|Filed Oct. 16, 2001|
Bonnie Twogood, Plaintiff and Appellant
Pat Wentz, Defendant
Douglas N. Ostrom, Mar Jean Selby, and Betty Jaegar, Defendants and Appellees
Appeal from the District Court of McLean County, South Central Judicial District, the Honorable Thomas J. Schneider, Judge.
Opinion of the Court by Kapsner, Justice.
David D. Schweigert, Bucklin, Klemin & McBride, 500 Norwest Bk. Bldg., 400 E. Broadway Ave., P.O. Box 955, Bismarck, ND 58502-0955, for plaintiff and appellant.
Shawnda R. Reid (argued) and Jerry W. Evenson (on brief), Zuger Kirmis & Smith, 316 N. 5th St., P.O. Box 1695, Bismarck, ND 58502-1695, for defendants and appellees.
Twogood v. Wentz
[¶1] Bonnie Twogood appeals a summary judgment dismissing her negligence claim against defendants Douglas N. Ostrom, Mar Jean Selby, and Betty Jaegar (collectively, the "landlords"). In addition to granting summary judgment, the trial court assessed costs in the amount of $1300.00 against Twogood. Twogood paid this cost judgment. Because the cost judgment did not go to the merits of the case and was paid under duress, we find the satisfaction of the cost judgment did not waive Twogood's right to appeal. Finding no duty on the part of the landlords, we affirm the summary judgment.
[¶2] On July 1, 1998, Twogood entered residential property owned by the landlords in Turtle Lake to perform her duties as a utilities meter reader. The property was rented to a fourth defendant not involved in this appeal, Pat Wentz. While on the property, Twogood was bitten on her lower left leg by a dog owned by Wentz. Twogood brought suit against Wentz and the landlords, alleging negligence in breaching a duty to exercise reasonable care.
[¶3] The landlords moved for summary judgment, arguing they did not owe a duty to Twogood to protect her from injuries caused by Wentz's dog. They filed affidavits with their motion stating they did not know Wentz kept a dog on the property, and Wentz himself filed an affidavit asserting he had not seen, or had any knowledge of, any vicious propensities in the dog. Twogood did not dispute these statements in the affidavits. The trial court granted summary judgment to the landlords, reasoning they were neither aware Wentz kept a dog on the premises nor did they have reason to know of any vicious propensities of the dog. In addition to granting summary judgment, the trial court also assessed costs in the amount of $1300.00 against Twogood.
[¶4] In March of 2001 the cost judgment was transferred to Ward County, the county of Twogood's residence, and an execution was issued to the Ward County Sheriff's Department. On April 4, 2001, Twogood dismissed her case against Wentz following settlement of her claim against him. On April 23, 2001, Twogood satisfied the cost judgment levied against her. On this same day, she appealed the trial court's summary judgment order.
[¶5] A party who voluntarily pays a judgment waives the right to appeal from the judgment. Lyon v. Ford Motor Co., 2000 ND 12, ¶ 13, 604 N.W.2d 453. Twogood argues the satisfaction of the $1300.00 cost judgment was paid under duress after the initiation of collection procedures. The landlords argue Twogood was given ample time to take action other than paying the judgment and that the judgment was voluntarily satisfied. While voluntary payment of a judgment waives the right to appeal, "payment of a judgment under coercion or duress is not a waiver of the right to appeal." Id. at ¶ 14. The question of whether a judgment has been voluntarily paid and satisfied "depends on the facts and circumstances of the particular case," and "the burden is on the party moving to dismiss the appeal to show the judgment was voluntarily paid and satisfied." Id. Where the only showing is that the judgment has been paid, "a presumption arises that the payment was voluntarily." Id.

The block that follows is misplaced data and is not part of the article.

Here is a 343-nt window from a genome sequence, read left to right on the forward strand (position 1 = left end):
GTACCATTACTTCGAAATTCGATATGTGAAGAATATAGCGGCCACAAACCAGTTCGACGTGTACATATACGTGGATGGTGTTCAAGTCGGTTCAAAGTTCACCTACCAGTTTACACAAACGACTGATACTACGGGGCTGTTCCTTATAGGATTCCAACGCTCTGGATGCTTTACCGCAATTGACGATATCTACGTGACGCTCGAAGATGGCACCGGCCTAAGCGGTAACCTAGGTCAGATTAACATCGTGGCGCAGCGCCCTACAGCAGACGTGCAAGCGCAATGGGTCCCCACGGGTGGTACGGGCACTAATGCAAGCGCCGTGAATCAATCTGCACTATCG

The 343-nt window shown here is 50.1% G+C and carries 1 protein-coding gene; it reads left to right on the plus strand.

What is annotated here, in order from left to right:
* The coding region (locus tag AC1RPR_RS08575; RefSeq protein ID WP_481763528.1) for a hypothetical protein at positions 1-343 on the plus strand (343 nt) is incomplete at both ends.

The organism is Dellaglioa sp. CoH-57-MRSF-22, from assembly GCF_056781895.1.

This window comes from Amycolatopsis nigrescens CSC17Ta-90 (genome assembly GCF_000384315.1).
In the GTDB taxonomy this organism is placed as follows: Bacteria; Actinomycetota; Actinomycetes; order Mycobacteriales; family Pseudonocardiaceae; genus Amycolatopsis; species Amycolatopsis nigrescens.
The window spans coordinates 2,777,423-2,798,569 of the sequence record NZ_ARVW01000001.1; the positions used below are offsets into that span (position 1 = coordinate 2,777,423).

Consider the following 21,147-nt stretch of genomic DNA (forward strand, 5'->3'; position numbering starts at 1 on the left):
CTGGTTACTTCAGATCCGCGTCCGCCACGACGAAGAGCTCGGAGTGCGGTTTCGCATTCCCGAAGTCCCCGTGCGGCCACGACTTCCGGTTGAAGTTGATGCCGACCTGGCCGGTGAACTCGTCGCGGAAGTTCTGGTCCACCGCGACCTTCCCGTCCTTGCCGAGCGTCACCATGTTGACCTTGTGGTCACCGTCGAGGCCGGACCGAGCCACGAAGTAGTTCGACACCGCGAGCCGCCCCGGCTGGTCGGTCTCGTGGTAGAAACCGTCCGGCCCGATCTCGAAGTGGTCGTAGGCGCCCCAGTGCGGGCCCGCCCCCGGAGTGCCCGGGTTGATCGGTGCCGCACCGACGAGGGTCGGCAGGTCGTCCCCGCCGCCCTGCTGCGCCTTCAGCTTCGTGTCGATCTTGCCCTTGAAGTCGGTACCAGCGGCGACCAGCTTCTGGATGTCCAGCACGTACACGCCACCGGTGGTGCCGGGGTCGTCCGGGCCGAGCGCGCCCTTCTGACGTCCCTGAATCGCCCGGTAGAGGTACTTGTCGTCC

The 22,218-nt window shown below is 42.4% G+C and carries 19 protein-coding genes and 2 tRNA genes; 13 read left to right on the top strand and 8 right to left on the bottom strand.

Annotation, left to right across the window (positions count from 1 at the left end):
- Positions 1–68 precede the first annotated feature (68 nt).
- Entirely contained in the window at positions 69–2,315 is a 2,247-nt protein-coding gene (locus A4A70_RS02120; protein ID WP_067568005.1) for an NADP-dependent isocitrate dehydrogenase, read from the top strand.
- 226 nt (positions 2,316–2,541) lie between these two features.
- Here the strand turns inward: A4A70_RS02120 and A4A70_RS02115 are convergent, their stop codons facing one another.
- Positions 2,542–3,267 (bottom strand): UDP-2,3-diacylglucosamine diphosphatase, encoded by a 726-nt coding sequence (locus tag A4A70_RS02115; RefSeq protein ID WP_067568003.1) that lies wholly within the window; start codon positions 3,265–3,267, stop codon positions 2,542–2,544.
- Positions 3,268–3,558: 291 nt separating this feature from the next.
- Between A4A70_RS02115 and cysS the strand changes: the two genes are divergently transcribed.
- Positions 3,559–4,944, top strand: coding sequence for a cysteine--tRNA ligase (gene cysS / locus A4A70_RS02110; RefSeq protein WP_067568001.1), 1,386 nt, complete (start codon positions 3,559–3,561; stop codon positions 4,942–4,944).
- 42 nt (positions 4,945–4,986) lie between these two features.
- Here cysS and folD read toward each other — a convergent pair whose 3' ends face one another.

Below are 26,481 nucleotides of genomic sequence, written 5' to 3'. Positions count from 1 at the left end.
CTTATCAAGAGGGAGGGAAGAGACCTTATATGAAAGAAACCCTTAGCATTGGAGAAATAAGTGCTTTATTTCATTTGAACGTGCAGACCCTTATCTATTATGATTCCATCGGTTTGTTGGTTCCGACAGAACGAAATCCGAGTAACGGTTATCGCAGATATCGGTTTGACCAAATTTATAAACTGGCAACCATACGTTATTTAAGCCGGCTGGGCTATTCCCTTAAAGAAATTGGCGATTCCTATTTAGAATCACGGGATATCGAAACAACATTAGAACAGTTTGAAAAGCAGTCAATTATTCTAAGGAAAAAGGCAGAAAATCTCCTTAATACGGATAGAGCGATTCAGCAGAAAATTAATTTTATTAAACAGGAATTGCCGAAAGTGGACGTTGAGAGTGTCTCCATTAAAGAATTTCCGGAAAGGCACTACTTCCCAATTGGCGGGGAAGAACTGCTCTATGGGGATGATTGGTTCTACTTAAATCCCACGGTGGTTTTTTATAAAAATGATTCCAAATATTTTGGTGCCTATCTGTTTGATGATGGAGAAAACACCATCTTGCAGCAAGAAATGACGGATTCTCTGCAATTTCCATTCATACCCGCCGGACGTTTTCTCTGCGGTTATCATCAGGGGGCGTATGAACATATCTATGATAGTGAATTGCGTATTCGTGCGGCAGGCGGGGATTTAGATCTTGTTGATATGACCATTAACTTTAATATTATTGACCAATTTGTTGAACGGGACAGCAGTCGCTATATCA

[¶6] We have stated "payment of a judgment under duress imposed by execution is not voluntary." Dakota Northwestern National Bank Ass'n v. Schollmeyer, 311 N.W.2d 164, 166 (N.D. 1981) (discussing Grady v. Hansel, 223 N.W. 937 (N.D. 1929)). In Grady, the judgment was paid "to the sheriff armed with an execution and who made return on the execution." Grady, at 938. Under these circumstances we held payment cannot be said to be voluntary so as to waive the right of appeal. Id. Similarly, in Schollmeyer we held payment of a judgment is not voluntary when proceeds of a public auction, conducted in accordance with an agreement signed after a special execution had been issued, are used to satisfy the judgment. Schollmeyer, at 166.
[¶7] Although not argued by the parties, a separate basis for holding Twogood has not waived her right to appeal is our prior caselaw differentiating between merits and costs of a case. Twogood paid a cost judgment after an execution was issued to the Ward County Sheriff's Department. "[T]he payment of costs which are only incidental to the judgment and do not in any way go to the merits of the case will not defeat the right to appeal." St. Vincent's Nursing Home v. Department of Labor, 168 N.W.2d 265, 266 (N.D. 1969). A "'judgment consists of two parts,—one on the merits, and the other for the costs. The payment and satisfaction of the latter is no bar to error proceeding to obtain the reversal' of the former." Carroll v. Ryan, 56 N.W.2d 682, 684 (N.D. 1953) (quoting Woodward v. State ex rel. Thomssen, 79 N.W. 164, 164 (Neb. 1899)).